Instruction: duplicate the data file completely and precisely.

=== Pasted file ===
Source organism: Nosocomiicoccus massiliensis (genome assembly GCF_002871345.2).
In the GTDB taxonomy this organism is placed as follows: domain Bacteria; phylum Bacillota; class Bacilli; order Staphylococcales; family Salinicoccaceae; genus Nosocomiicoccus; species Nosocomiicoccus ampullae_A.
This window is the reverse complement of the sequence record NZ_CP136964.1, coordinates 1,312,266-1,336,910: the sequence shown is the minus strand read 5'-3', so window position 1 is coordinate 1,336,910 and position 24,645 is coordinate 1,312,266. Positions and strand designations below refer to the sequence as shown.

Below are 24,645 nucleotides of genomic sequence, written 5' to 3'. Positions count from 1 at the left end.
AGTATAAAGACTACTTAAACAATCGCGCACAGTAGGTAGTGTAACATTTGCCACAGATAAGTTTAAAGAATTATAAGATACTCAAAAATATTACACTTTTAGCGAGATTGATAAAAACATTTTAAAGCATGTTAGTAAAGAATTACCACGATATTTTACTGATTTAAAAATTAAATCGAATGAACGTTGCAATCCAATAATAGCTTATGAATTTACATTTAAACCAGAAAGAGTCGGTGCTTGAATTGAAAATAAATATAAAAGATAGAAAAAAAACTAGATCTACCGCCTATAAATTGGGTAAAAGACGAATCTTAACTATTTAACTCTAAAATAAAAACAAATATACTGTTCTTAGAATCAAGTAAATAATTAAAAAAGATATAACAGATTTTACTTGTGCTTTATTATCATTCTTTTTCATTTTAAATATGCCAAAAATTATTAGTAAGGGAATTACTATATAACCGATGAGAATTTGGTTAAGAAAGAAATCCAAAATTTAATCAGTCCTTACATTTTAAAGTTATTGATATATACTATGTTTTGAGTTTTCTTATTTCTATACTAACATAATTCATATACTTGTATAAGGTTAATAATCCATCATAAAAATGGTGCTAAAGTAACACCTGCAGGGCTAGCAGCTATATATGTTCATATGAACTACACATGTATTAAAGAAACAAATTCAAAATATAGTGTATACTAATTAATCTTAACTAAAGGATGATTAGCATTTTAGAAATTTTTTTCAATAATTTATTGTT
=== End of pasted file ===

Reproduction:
Source organism: Nosocomiicoccus massiliensis (genome assembly GCF_002871345.2).
In the GTDB taxonomy this organism is placed as follows: domain Bacteria; phylum Bacillota; class Bacilli; order Staphylococcales; family Salinicoccaceae; genus Nosocomiicoccus; species Nosocomiicoccus ampullae_A.
This window is the reverse complement of the sequence record NZ_CP136964.1, coordinates 1,312,266-1,336,910: the sequence shown is the minus strand read 5'-3', so window position 1 is coordinate 1,336,910 and position 24,645 is coordinate 1,312,266. Positions and strand designations below refer to the sequence as shown.

Below are 24,645 nucleotides of genomic sequence, written 5' to 3'. Positions count from 1 at the left end.
AGTATAAAGACTACTTAAACAATCGCGCACAGTAGGTAGTGTAACATTTGCCACAGATAAGTTTAAAGAATTATAAGATACTCAAAAATATTACACTTTTAGCGAGATTGATAAAAACATTTTAAAGCATGTTAGTAAAGAATTACCACGATATTTTACTGATTTAAAAATTAAATCGAATGAACGTTGCAATCCAATAATAGCTTATGAATTTACATTTAAACCAGAAAGAGTCGGTGCTTGAATTGAAAATAAATATAAAAGATAGAAAAAAAACTAGATCTACCGCCTATAAATTGGGTAAAAGACGAATCTTAACTATTTAACTCTAAAATAAAAACAAATATACTGTTCTTAGAATCAAGTAAATAATTAAAAAAGATATAACAGATTTTACTTGTGCTTTATTATCATTCTTTTTCATTTTAAATATGCCAAAAATTATTAGTAAGGGAATTACTATATAACCGATGAGAATTTGGTTAAGAAAGAAATCCAAAATTTAATCAGTCCTTACATTTTAAAGTTATTGATATATACTATGTTTTGAGTTTTCTTATTTCTATACTAACATAATTCATATACTTGTATAAGGTTAATAATCCATCATAAAAATGGTGCTAAAGTAACACCTGCAGGGCTAGCAGCTATATATGTTCATATGAACTACACATGTATTAAAGAAACAAATTCAAAATATAGTGTATACTAATTAATCTTAACTAAAGGATGATTAGCATTTTAGAAATTTTTTTCAATAATTTATTGTT